Got the new/old album WB:RMX by the Residents today. On first listen, it’s extraordinary. The legendary Warner Brothers Album (which had nothing to do with Warner Brothers) has been a fixture in the Residents history/mythology for over 30 years: it was recorded, sent out to lots of record companies, all of whom rejected it, and the tapes were then set on a shelf and never released, until now. WB:RMX is a 2004-style remix of this 1971 recording, and it hits the best of both the early Residents strengths and the late Residents strengths. I’m very impressed.
A sampling of polls that I saw yesterday for next Tuesday’s Democratic primaries is fascinating. Dean leads in no states, and isn’t in the top three in several of them (of course, we all know how polls can change on a dime, witness Dean’s freefall in Iowa and New Hampshire). Clark was leading in Oklahoma, Edwards by a smidge in South Carolina (where Sharpton was also polling well), Kerry leading most of the other states, although none of them by longshots, and with different people in the number two slot in most of them. It doesn’t look like anyone’s gonna run the tables, and it doesn’t look like many of them are gonna get themselves knocked out (except for, amazingly, Dean . . . if only because of how high expectations were for him two months ago, and how dismal the realities have been once voters actually turned out to do their things).
I think this is good for the party at this point: the record breaking voter turnout in New Hampshire says that the Democrats are determined to not repeat the mistakes of 2000, since now they have a real world example of how every vote (electoral as well as popular) counts, and they seem mobilized and ready to do what they need to do to oust the Bush administration. The more interest there is in the primaries, the more interest there is in the general election, the better it is for the country as a whole, regardless of who wins in November. Get interested! Get involved! Get passionate!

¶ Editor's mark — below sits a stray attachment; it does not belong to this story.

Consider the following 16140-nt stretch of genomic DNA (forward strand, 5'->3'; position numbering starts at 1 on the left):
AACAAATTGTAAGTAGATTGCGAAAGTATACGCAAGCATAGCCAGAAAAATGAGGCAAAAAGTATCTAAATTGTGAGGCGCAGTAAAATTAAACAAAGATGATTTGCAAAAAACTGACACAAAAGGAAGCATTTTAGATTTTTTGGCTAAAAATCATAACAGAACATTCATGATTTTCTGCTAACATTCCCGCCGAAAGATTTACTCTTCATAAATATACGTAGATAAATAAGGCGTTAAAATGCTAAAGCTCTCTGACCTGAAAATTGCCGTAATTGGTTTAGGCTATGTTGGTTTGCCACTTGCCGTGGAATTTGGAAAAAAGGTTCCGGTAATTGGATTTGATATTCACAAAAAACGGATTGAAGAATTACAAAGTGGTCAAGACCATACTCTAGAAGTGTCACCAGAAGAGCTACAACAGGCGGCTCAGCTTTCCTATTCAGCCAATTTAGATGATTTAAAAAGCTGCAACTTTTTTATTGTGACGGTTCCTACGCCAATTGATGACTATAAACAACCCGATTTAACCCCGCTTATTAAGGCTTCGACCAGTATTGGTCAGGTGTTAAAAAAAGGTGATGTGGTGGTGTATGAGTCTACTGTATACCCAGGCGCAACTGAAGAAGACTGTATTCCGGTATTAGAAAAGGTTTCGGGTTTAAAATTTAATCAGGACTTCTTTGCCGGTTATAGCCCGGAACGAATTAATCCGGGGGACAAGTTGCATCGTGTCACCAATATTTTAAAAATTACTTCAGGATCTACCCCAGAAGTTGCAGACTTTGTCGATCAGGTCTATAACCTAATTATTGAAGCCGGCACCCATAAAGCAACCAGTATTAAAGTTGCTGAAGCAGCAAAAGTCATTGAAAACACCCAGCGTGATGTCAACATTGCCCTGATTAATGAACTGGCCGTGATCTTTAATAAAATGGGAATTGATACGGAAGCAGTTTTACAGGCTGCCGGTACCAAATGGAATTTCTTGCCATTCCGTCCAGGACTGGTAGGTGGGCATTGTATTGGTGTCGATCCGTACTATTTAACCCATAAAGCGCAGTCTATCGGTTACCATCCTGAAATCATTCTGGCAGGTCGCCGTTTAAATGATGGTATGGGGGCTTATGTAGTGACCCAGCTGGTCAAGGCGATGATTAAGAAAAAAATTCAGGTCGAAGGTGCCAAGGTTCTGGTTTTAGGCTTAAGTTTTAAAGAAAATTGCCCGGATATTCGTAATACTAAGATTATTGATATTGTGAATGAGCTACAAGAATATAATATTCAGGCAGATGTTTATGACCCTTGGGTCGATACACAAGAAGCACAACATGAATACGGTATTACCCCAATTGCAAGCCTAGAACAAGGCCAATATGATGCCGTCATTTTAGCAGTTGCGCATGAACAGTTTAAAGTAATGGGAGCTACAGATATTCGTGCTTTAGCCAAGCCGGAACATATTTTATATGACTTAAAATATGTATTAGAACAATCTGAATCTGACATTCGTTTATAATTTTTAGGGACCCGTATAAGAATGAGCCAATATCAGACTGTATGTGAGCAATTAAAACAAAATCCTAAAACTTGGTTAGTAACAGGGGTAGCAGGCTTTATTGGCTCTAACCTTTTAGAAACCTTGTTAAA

I like the fact, too, that South Carolina sits as the most important state for next Tuesday, since the Democrats have never won a presidential election without winning the South, and this will be a test in the true heart of the South as to how the candidates are going to do there. Let’s see what the motherland does.
My daily commute is about five miles long and takes about ten minutes, all of it on two lane or city roads, so I rarely get behind the wheel of the car and really drive. I went down to Albany this afternoon, and as I got out on I-787 and opened the car up, it was like going to Space Mountain when I hit 65 mph, since Trusty Saturn hasn’t gone that fast in a good long while. It’s nice to be so easily entertained sometimes.
I’ve been following and participating in an interesting e-conversation over the past week or so in the Albany Bloggers mailing list about the pros and cons of having comments postable and posted on blogs.
I’ve, obviously, set this blog up to not allow reader comments to be viewed . . . and not because I’m not interested in feedback. (I am, and if you click the “contact” link to the left, and have something to say other than “Motley Crue rule, you suck,” then odds are I’ll be happy to correspond with you and take your feedback into consideration). I think my real reasons for avoiding the viewable comments portion of this blog are slightly more subtle than “I don’t care care what you have to say” or “I don’t want my friends talking to each other on my website.”